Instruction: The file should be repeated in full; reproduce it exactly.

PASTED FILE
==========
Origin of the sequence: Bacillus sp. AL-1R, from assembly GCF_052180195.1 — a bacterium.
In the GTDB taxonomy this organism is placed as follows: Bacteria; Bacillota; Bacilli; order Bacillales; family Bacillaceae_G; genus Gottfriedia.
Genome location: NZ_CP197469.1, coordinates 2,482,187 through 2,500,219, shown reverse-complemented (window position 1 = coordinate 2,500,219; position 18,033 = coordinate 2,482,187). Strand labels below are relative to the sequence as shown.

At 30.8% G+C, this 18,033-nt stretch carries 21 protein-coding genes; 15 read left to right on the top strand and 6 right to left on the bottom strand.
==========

Origin of the sequence: Bacillus sp. AL-1R, from assembly GCF_052180195.1 — a bacterium.
In the GTDB taxonomy this organism is placed as follows: Bacteria; Bacillota; Bacilli; order Bacillales; family Bacillaceae_G; genus Gottfriedia.
Genome location: NZ_CP197469.1, coordinates 2,482,187 through 2,500,219, shown reverse-complemented (window position 1 = coordinate 2,500,219; position 18,033 = coordinate 2,482,187). Strand labels below are relative to the sequence as shown.

At 30.8% G+C, this 18,033-nt stretch carries 21 protein-coding genes; 15 read left to right on the top strand and 6 right to left on the bottom strand.